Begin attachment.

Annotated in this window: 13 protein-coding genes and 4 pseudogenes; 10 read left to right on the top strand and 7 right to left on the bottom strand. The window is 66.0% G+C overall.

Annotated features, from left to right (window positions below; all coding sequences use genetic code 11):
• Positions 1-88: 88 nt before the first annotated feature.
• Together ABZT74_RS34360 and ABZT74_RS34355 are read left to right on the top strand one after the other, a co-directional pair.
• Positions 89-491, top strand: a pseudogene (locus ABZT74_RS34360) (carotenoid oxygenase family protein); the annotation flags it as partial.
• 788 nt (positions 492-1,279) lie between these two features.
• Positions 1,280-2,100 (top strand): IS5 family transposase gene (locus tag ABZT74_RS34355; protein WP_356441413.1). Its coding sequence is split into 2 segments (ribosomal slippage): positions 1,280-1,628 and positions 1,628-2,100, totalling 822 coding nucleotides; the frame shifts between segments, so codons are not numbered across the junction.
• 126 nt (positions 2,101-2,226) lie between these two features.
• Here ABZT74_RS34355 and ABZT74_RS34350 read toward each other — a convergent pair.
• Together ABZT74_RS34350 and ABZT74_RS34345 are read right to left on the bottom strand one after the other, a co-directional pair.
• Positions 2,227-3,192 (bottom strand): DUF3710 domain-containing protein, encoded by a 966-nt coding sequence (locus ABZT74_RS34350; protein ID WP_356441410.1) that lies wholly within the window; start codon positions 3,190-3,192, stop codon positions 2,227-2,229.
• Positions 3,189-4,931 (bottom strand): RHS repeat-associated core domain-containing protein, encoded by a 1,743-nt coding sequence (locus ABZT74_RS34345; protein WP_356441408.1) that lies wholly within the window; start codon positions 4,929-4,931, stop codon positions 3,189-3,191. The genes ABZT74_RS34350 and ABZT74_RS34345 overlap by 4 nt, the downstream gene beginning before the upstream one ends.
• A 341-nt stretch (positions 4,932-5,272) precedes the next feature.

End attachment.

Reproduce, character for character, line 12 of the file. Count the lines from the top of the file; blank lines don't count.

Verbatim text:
• Positions 3,189-4,931 (bottom strand): RHS repeat-associated core domain-containing protein, encoded by a 1,743-nt coding sequence (locus ABZT74_RS34345; protein WP_356441408.1) that lies wholly within the window; start codon positions 4,929-4,931, stop codon positions 3,189-3,191. The genes ABZT74_RS34350 and ABZT74_RS34345 overlap by 4 nt, the downstream gene beginning before the upstream one ends.